Salient. Victoria University Student Newspaper. Volume 37, Number 25. 25th September 1974
Tale of a Trotskyist photo
Tale of a Trotskyist photo
Dear Mr Steele.
In its latest issue (September 11) Salient ran two pictures of the Ford Lockout which had been solicited from the Socialist Action photographer, Graeme Cookson. Socialist Action was happy to oblige, end these are not the first Socialist Action photos Salient has used this year.
However, when it comes to reciprocating Roger Steele puts his foot down. On September 17 I asked him if Socialist Action could purchase photographs taken by Salient's Keith Stewart on Friday's abortion march. Steele refused.
This problem has not always existed. For a long time we had an amicable commercial relationship with Keith Stewart, purchasing the occasional photo from him. (Salient also sells photos to papers like the Sunday Times). But in June this year Steele became very upset about Keith Stewart selling us a photo of the first Khoo demonstration, which we ran on our front page. Now we are guilty of wanting to use a Salient photo to help the campaign in defence of the Auckland abortion clinic.
When I pointed out that Salient had just solicited and published two of our photos, Steele blamed his subordinates, and said he had not been aware the photos were "Trotskyist". His error is understandable: I must confess I find it hard to distinguish a "Trotskyist" photo from a "Maoist" or a "bourgeois" one.
Roger Steele's factional hostility towards the Socialist Action League is becoming rather absurd. Students who don't like him acting in this way in their name could perhaps bring it to hit attention.
Keith LockeEditor Socialist Action
[Salient is grateful to Mr Locke for providing this original example of the work of the Trotskyist school of falsification of history. Unfortunately Mr Locke's piece borders on the trivial, but it Still shows the means by which the likes of Locke and the old Trot before him distort a story to paint themselves as martyrs.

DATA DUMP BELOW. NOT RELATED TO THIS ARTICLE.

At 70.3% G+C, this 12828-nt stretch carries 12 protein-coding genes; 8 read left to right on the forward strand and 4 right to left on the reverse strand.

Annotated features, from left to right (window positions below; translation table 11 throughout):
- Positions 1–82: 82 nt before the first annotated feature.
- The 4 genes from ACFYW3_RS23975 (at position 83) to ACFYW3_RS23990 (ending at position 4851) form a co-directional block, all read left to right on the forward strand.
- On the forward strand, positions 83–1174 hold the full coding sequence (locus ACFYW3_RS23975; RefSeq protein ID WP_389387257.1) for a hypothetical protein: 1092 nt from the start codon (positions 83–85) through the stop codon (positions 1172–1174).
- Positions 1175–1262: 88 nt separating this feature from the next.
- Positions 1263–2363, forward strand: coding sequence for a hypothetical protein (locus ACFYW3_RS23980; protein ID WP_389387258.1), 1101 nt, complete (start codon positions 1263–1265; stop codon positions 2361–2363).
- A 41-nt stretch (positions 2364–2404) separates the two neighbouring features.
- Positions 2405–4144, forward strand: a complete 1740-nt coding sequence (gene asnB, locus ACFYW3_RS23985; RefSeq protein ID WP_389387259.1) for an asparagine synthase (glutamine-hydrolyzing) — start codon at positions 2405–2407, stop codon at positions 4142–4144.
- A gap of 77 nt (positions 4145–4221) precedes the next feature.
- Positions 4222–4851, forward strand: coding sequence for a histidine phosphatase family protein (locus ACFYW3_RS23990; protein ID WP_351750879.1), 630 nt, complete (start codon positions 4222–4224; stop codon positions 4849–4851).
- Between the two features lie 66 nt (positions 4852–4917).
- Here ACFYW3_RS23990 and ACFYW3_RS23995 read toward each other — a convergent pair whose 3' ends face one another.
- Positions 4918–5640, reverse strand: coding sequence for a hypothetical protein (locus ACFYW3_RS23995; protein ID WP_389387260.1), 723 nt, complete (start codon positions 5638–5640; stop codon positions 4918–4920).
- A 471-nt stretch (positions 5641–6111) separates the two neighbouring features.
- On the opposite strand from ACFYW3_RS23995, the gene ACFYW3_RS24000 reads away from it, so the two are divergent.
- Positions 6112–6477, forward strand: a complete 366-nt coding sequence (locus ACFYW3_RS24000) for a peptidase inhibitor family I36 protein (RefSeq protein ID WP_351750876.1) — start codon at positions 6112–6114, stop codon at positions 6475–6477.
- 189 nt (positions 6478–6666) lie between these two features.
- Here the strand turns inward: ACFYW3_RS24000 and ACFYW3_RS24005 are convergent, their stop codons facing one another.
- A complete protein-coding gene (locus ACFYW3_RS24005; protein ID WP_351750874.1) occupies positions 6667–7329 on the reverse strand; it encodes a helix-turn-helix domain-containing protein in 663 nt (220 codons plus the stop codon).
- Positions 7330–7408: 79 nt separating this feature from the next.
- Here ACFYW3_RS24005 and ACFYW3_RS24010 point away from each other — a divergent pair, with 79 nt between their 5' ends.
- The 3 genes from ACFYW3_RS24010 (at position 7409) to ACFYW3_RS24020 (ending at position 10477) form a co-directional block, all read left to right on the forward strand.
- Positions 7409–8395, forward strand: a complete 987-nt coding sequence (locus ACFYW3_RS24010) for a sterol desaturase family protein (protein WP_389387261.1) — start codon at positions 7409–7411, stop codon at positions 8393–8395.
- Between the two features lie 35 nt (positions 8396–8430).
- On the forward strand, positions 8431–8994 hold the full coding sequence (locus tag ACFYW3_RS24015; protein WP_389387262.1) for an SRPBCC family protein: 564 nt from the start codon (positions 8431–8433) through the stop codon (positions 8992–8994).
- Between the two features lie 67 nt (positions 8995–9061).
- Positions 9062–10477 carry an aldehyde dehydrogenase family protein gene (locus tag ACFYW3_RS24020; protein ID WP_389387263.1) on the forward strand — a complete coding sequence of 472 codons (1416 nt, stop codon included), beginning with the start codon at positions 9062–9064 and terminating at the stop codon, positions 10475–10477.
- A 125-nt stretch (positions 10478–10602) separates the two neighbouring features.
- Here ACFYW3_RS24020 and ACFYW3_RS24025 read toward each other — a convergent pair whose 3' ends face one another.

First, let's sort out the facts. No photographs were ever 'solicited' from the socialist action photographer, Graeme Cookson. Use of the photographs was discussed between Cookson in his capacity as a worker at Fords, and the writer of our story. Actually, Locke's letter is the first time I had ever heard Cookson described as the Socialist Action photographer' — very convenient for you, Mr Locke.
Second falsification — "in June this year Steele became very upset..." In fact, my unease about Salient photos being sold to Socialist Action had been growing for some time, but I never got 'upset' about it, the only time I ever get upset at the Trots is when they tell lies.
Third, I did not "blame my subordinates". I said to Locke over the telephone that the arrangement for the photos was made without my knowledge by the writer of the Ford story and the Fora worker, Cookson. When Cookson asked, via the writer, to use our darkroom and facilities I acceded, as Cookson seemed keen to present the photos.
I do not recall describing the photos as Trotskyist' — certainly that would be a little absued, unless it was a conversational abbreviation for taken by a photographer from a Trotskyist newspaper'.
Finally, even if all Mr Locke's points about the 'soliciting' etc of the photos were accurate (which they are not) they still do not necessitate a reciprocal relationship. I decided to no longer allow Salient photographs to be used by Socialist Action because I regarded that paper as a distortion of reality which I wanted no part of, and Mr Locke's latest actions give me no cause to change my mind. — Ed.]